Before him was a couple who apparently were too poor to purchase and offer a sacrificial lamb for the consecration. Instead, as the Law allowed, they substituted “a pair of doves or two young pigeons” (Lk 2:24; Lev 12:8). They were from Judea’s backwater, not the religious center of Jerusalem. And they had brought a wriggling baby less than two months old who couldn’t speak or walk.
How could Simeon believe the promise was fulfilled? What exactly did he see? And how did he see?
He saw by faith, not by sight:
“Sovereign Lord, as you have promised,
you may now dismissyour servant in peace.
For my eyes have seen your salvation,
which you have prepared in the sight of all nations.”
Then, by faith, he went on to tell the surprised parents that this was no ordinary child:
“This child is destined to cause the falling and rising of many in Israel, and to be a sign that will be spoken against, so that the thoughts of many hearts will be revealed. And a sword will pierce your own soul too” (Lk 2:34-35).
To encourage disaffected believers, the writer of Hebrews created a “hall of fame of faith” in chapter 11. By my count, by faith, appears 22 times, each yoked with some fulfillment. “This is what the ancients were commended for.”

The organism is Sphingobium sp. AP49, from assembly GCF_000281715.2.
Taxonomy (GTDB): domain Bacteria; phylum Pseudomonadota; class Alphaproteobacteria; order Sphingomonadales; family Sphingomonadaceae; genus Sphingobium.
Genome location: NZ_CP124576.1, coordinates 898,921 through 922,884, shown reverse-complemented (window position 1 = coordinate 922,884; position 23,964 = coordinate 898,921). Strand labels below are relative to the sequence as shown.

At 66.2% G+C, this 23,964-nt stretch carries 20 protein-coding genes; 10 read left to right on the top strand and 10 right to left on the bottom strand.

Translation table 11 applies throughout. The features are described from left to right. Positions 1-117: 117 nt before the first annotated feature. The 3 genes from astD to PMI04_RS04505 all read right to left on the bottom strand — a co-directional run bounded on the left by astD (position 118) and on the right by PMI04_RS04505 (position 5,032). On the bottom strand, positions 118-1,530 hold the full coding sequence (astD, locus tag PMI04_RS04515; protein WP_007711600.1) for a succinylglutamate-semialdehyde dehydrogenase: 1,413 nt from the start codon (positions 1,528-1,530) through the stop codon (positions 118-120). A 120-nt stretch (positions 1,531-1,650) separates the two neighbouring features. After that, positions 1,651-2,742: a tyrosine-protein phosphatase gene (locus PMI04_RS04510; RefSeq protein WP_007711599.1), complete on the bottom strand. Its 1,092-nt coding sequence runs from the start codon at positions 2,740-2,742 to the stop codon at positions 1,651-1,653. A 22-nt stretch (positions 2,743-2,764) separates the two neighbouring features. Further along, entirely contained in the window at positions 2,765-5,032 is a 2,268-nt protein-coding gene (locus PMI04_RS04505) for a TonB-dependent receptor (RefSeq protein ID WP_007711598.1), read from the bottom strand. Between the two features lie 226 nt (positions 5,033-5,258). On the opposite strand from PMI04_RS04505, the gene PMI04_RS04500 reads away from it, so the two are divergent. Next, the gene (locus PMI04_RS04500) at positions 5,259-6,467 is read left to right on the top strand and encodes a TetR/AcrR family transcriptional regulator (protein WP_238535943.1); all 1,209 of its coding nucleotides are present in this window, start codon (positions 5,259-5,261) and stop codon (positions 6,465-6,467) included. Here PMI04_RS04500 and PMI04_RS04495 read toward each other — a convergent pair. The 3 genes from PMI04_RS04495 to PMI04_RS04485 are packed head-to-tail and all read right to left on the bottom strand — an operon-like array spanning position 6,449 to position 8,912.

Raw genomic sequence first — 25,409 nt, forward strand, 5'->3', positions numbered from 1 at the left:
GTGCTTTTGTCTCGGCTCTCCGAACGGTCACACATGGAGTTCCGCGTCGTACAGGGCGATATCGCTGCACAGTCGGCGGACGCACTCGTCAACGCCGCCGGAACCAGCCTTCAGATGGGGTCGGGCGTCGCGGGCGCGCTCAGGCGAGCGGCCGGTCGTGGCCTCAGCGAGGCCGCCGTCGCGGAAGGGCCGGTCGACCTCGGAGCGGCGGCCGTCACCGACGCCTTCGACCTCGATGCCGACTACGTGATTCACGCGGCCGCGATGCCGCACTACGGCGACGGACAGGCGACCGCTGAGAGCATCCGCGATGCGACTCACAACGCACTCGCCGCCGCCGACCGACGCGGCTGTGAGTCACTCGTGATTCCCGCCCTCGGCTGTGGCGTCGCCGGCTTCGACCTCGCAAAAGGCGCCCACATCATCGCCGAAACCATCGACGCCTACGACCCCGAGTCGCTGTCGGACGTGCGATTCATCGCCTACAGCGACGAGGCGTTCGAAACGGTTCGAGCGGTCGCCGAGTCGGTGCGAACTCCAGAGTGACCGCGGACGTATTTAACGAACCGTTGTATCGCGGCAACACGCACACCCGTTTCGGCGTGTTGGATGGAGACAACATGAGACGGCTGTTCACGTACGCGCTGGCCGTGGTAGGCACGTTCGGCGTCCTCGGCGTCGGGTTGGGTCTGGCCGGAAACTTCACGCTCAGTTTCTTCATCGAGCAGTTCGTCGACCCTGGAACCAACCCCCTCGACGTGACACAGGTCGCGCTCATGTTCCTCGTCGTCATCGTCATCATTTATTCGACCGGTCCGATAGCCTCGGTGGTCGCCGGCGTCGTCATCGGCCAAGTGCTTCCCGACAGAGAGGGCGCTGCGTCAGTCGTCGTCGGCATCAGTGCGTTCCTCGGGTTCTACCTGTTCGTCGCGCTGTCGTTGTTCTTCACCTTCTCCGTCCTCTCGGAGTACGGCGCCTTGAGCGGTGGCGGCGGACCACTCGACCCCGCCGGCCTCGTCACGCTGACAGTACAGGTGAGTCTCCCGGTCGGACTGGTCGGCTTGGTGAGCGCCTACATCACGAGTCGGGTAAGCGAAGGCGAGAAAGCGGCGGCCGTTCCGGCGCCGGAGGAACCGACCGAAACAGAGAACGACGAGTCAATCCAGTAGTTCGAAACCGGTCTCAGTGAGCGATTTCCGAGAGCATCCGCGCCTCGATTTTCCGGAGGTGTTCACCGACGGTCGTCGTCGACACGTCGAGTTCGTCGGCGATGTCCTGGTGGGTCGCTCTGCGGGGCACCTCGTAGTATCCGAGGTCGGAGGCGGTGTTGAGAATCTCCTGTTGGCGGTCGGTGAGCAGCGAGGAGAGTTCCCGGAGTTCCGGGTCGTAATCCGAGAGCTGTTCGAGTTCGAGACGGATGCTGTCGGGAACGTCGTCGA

But none of “the ancients” had the privilege Simeon had to see the Messiah. “These were all commended for their faith, yet none of them received what had been promised, since God had planned something better for us so that only together with us would they be made perfect” (Heb 11:39-40).
But the writer of Hebrews also wanted to exhort his readers to carry on and not lose heart. As a model, in one memorable phrase, the writer described Moses, who “persevered because he saw him who is invisible” (Heb 11:27).
Our heritage includes twenty centuries of God’s faithfulness beyond the first Christmas. We’ve seen things that Simeon could only imagine. But it was enough for him to see this child and say, “Sovereign Lord, as you have promised, you may now dismiss your servant in peace. For my eyes have seen your salvation.”
For my eyes have seen your salvation. So have we. “He who did not spare his own Son, but gave him up for us all—how will he not also, along with him, graciously give us all things?” (Rom 8:32)